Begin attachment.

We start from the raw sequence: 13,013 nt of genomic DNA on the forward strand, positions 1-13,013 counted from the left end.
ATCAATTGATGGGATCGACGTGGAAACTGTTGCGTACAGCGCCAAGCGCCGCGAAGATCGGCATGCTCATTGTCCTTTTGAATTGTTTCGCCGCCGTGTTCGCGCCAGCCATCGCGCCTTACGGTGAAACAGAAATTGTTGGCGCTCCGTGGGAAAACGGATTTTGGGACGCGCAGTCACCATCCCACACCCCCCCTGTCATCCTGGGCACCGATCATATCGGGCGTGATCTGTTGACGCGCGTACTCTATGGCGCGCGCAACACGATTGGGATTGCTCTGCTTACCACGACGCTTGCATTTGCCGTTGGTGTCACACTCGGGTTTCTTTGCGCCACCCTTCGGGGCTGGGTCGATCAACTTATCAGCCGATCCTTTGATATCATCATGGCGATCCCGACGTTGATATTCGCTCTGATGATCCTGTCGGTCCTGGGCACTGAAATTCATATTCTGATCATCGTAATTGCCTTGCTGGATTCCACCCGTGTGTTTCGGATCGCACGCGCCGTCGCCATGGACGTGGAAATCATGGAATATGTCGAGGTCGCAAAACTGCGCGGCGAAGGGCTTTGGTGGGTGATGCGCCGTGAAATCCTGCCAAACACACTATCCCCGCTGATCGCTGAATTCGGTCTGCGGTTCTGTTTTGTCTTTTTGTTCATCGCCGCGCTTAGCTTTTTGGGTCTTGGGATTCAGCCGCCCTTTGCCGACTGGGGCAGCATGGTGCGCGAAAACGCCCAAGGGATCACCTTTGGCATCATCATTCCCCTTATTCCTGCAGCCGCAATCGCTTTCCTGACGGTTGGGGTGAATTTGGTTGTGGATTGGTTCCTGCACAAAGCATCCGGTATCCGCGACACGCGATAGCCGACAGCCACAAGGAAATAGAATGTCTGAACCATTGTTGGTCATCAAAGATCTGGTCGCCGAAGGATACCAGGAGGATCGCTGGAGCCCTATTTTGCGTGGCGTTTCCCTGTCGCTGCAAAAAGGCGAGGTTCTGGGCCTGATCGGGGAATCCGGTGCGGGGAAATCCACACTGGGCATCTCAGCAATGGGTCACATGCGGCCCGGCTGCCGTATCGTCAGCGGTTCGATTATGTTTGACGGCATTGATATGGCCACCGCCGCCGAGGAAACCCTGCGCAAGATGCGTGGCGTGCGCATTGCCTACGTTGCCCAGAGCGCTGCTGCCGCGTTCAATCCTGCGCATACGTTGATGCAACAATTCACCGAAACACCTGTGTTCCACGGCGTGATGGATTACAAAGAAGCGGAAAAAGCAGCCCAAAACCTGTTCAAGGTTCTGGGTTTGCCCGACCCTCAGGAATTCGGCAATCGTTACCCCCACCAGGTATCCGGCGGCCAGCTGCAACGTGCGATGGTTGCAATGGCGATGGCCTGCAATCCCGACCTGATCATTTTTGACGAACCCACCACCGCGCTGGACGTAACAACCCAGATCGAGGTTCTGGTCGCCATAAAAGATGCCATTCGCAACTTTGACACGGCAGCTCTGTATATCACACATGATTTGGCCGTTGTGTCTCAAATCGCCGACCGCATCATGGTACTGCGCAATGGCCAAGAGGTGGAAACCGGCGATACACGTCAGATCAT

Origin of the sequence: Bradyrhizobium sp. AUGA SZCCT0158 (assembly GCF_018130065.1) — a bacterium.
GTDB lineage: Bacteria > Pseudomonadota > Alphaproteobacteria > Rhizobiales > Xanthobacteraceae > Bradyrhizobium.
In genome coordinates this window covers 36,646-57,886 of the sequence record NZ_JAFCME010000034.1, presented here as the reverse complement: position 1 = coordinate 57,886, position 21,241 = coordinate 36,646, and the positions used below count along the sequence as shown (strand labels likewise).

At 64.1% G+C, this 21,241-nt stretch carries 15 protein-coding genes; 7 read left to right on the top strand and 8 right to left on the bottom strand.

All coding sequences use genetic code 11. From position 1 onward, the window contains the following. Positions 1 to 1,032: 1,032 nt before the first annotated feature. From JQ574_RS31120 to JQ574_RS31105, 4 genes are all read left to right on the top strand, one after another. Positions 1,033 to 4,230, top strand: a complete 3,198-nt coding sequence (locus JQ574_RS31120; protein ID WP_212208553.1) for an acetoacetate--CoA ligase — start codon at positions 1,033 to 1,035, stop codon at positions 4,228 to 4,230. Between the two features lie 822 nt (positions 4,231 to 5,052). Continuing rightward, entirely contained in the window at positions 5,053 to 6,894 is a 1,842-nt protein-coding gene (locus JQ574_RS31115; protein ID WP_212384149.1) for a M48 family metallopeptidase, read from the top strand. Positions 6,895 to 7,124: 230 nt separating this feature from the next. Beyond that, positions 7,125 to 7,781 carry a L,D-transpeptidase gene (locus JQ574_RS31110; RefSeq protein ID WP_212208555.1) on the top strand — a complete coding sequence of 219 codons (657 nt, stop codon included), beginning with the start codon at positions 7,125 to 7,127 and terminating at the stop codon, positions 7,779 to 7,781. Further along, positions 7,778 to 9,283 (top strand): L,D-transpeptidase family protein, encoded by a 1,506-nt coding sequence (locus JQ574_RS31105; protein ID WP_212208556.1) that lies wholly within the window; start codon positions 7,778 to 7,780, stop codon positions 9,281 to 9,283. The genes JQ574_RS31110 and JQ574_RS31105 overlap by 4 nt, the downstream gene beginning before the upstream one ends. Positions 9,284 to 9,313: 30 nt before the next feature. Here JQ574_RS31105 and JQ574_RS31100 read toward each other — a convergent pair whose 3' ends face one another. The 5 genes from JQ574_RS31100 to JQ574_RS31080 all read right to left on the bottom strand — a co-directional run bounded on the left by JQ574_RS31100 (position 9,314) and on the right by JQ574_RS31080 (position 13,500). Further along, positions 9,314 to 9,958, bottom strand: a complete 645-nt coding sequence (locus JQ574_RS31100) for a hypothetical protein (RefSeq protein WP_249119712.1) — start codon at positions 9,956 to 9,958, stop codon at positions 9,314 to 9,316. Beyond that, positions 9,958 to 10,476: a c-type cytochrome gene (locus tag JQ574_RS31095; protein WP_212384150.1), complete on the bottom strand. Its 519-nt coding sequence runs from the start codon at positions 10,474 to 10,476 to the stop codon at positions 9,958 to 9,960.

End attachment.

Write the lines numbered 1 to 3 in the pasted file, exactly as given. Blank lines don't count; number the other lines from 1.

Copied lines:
We start from the raw sequence: 13,013 nt of genomic DNA on the forward strand, positions 1-13,013 counted from the left end.
ATCAATTGATGGGATCGACGTGGAAACTGTTGCGTACAGCGCCAAGCGCCGCGAAGATCGGCATGCTCATTGTCCTTTTGAATTGTTTCGCCGCCGTGTTCGCGCCAGCCATCGCGCCTTACGGTGAAACAGAAATTGTTGGCGCTCCGTGGGAAAACGGATTTTGGGACGCGCAGTCACCATCCCACACCCCCCCTGTCATCCTGGGCACCGATCATATCGGGCGTGATCTGTTGACGCGCGTACTCTATGGCGCGCGCAACACGATTGGGATTGCTCTGCTTACCACGACGCTTGCATTTGCCGTTGGTGTCACACTCGGGTTTCTTTGCGCCACCCTTCGGGGCTGGGTCGATCAACTTATCAGCCGATCCTTTGATATCATCATGGCGATCCCGACGTTGATATTCGCTCTGATGATCCTGTCGGTCCTGGGCACTGAAATTCATATTCTGATCATCGTAATTGCCTTGCTGGATTCCACCCGTGTGTTTCGGATCGCACGCGCCGTCGCCATGGACGTGGAAATCATGGAATATGTCGAGGTCGCAAAACTGCGCGGCGAAGGGCTTTGGTGGGTGATGCGCCGTGAAATCCTGCCAAACACACTATCCCCGCTGATCGCTGAATTCGGTCTGCGGTTCTGTTTTGTCTTTTTGTTCATCGCCGCGCTTAGCTTTTTGGGTCTTGGGATTCAGCCGCCCTTTGCCGACTGGGGCAGCATGGTGCGCGAAAACGCCCAAGGGATCACCTTTGGCATCATCATTCCCCTTATTCCTGCAGCCGCAATCGCTTTCCTGACGGTTGGGGTGAATTTGGTTGTGGATTGGTTCCTGCACAAAGCATCCGGTATCCGCGACACGCGATAGCCGACAGCCACAAGGAAATAGAATGTCTGAACCATTGTTGGTCATCAAAGATCTGGTCGCCGAAGGATACCAGGAGGATCGCTGGAGCCCTATTTTGCGTGGCGTTTCCCTGTCGCTGCAAAAAGGCGAGGTTCTGGGCCTGATCGGGGAATCCGGTGCGGGGAAATCCACACTGGGCATCTCAGCAATGGGTCACATGCGGCCCGGCTGCCGTATCGTCAGCGGTTCGATTATGTTTGACGGCATTGATATGGCCACCGCCGCCGAGGAAACCCTGCGCAAGATGCGTGGCGTGCGCATTGCCTACGTTGCCCAGAGCGCTGCTGCCGCGTTCAATCCTGCGCATACGTTGATGCAACAATTCACCGAAACACCTGTGTTCCACGGCGTGATGGATTACAAAGAAGCGGAAAAAGCAGCCCAAAACCTGTTCAAGGTTCTGGGTTTGCCCGACCCTCAGGAATTCGGCAATCGTTACCCCCACCAGGTATCCGGCGGCCAGCTGCAACGTGCGATGGTTGCAATGGCGATGGCCTGCAATCCCGACCTGATCATTTTTGACGAACCCACCACCGCGCTGGACGTAACAACCCAGATCGAGGTTCTGGTCGCCATAAAAGATGCCATTCGCAACTTTGACACGGCAGCTCTGTATATCACACATGATTTGGCCGTTGTGTCTCAAATCGCCGACCGCATCATGGTACTGCGCAATGGCCAAGAGGTGGAAACCGGCGATACACGTCAGATCAT

Origin of the sequence: Bradyrhizobium sp. AUGA SZCCT0158 (assembly GCF_018130065.1) — a bacterium.